How to become a freelancer

5 Minutes

As the digital economy continues to evolve, more and more professionals are realising&n...

By Hannah Brown

Associate Director

As the digital economy continues to evolve, more and more professionals are realising the benefits of contract work. Although deciding on a career change can often be challenging and daunting prospect, there are many benefits to switching from permanent employment to contracting.

Increased earning potential, job autonomy, greater flexibility and freedom in your career are simply a few reasons to switch to contracting.

If you’re thinking of becoming a contractor but not sure where to begin, we can help you make a start on your contracting career.

How to kick start your career as a freelancer

Register with recruitment agencies

As a first-time contractor, registering with an industry or market specialist recruitment agency is a great way find your first contract role quicker. Given the speed at which contract market moves, businesses often prefer to work with agencies trusting them to fill their roles quickly and efficiently. As a result, specialist recruitment agencies will often have a large pool of roles to present to you and work as the intermediary to facilitate interviews and other aspects of the hiring process between the company and the contractor.

Agencies can also provide advice on day rates, legislation and career development opportunities.

Be prepared to leave your permanent job

Most contracts will require you to interview within a few days of application if not immediately and unlike permanent roles you’ll be asked to start within one or two weeks at most. You don’t necessarily need to be unemployed while searching but it’s important to keep in mind the speed at which the contract market moves.

Deciding your payroll structure – Limited vs Umbrella

You’ll need to set up your new business in the best way so that you minimise your long-term tax liabilities, while maximising your income and making it easy for people to deal with you. In essence, your choice is between setting up a limited company or using an umbrella service company.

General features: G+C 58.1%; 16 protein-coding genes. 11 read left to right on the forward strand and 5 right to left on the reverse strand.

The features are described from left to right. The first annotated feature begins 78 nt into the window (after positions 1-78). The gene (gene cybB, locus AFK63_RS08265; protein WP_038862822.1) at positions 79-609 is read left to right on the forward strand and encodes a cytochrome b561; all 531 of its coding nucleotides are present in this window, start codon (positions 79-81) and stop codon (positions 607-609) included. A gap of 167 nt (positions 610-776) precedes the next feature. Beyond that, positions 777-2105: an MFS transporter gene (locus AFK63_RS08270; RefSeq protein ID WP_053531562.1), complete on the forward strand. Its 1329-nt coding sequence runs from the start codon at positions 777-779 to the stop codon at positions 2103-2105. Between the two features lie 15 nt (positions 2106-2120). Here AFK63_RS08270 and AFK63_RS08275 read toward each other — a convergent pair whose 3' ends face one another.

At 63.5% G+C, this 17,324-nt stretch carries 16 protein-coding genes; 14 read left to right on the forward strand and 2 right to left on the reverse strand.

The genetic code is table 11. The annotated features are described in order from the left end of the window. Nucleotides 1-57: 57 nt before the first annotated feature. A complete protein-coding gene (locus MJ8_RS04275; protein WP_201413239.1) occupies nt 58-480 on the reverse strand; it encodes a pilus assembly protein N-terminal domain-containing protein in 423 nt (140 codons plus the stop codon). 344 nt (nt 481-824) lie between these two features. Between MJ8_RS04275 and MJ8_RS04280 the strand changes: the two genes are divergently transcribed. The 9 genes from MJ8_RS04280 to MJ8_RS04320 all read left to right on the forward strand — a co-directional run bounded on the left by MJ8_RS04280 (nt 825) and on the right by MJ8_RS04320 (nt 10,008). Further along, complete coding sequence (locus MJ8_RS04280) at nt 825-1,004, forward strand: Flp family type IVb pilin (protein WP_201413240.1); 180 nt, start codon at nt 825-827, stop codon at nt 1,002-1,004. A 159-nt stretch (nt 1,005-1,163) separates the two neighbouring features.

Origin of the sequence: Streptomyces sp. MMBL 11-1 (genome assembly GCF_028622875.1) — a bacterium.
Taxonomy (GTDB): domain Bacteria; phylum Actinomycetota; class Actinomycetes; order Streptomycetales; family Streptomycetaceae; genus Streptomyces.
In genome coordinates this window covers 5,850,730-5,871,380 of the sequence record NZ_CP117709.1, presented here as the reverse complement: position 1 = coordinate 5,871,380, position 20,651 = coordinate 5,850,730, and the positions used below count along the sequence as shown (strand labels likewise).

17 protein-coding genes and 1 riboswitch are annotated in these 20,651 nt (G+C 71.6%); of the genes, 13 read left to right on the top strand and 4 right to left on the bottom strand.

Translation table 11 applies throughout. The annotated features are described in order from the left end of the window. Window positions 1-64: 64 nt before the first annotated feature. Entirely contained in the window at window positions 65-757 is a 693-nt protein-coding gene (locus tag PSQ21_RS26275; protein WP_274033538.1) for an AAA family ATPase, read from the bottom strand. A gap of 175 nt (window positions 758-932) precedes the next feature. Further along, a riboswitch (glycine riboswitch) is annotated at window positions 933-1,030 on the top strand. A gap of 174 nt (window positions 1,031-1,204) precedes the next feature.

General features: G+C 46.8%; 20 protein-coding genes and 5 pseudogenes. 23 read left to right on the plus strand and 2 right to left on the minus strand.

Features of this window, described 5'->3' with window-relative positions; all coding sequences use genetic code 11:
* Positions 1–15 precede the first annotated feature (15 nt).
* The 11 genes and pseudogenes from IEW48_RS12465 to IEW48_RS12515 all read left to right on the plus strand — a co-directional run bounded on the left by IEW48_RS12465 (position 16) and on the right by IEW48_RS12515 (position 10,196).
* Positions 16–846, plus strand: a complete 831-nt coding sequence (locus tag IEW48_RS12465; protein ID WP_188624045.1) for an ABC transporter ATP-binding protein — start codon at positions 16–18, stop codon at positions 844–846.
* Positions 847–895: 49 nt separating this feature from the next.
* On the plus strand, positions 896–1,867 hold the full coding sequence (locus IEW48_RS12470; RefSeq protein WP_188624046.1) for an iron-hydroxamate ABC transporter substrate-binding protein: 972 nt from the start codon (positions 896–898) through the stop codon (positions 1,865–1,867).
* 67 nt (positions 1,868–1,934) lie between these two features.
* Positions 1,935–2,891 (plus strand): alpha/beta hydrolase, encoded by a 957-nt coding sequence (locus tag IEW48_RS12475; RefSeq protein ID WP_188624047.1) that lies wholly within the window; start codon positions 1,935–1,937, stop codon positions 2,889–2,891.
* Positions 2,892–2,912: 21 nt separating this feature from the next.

Limited company

Setting up and running a limited company, where you become a director and shareholder, is the most tax efficient way of working and has a number of advantages, including distributing dividends and claiming certain expenses unavailable through an umbrella company.

Umbrella service

If you are not keen on the prospect of dealing with paperwork or administration then using an umbrella company for your payroll is the best option. It is also a good option if you plan to contract in the short-term.

If you are planning to use an umbrella company then you need to ask three key questions:

  1. What exactly will they charge?
  2. Is there a minimum charge?
  3. What tax or accountancy qualifications does their firm possess?

With the introduction of the Managed Service Company Legislation in 2007, umbrella companies are obliged to deduct Pay As You Earn (PAYE) Income Tax from their contractors – the equivalent of carrying out a contract within IR35.

Deciding your day rate

As a contractor, you will have to decide on your rate, whether daily or hourly, with daily rates the norm for contractors within the digital economy. You’ll need to think carefully about your industry, specialism and current skill sets when determining what you’re worth in the contract market. Using resources such as salary surveys are a great way of helping you benchmark your rate against your peers. Equally, seeking a contract recruiter’s advice on rates can often be invaluable.

Remember to be realistic with your worth and keep up to date with market changes. Negotiate with the company - there is always a middle ground and if not, you may be forced to walk away and seek other opportunities. 

The legal bits...

Agency Worker Regulations (AWR)

​How it works:

Agency worker Regulations (AWR) legislation came into force in 2011. The aim of the legislation is to give agency workers (contractors working through an umbrella company) equal treatment, in terms of pay and conditions, with permanent staff.

AWR only applies to temporary agency workers on a temporary contract working through an employment business at a hirer's site. The legislation impacts PAYE temporary workers, those contractors working through umbrella companies and those working through personal service companies that are not considered to be genuinely in business on their own account.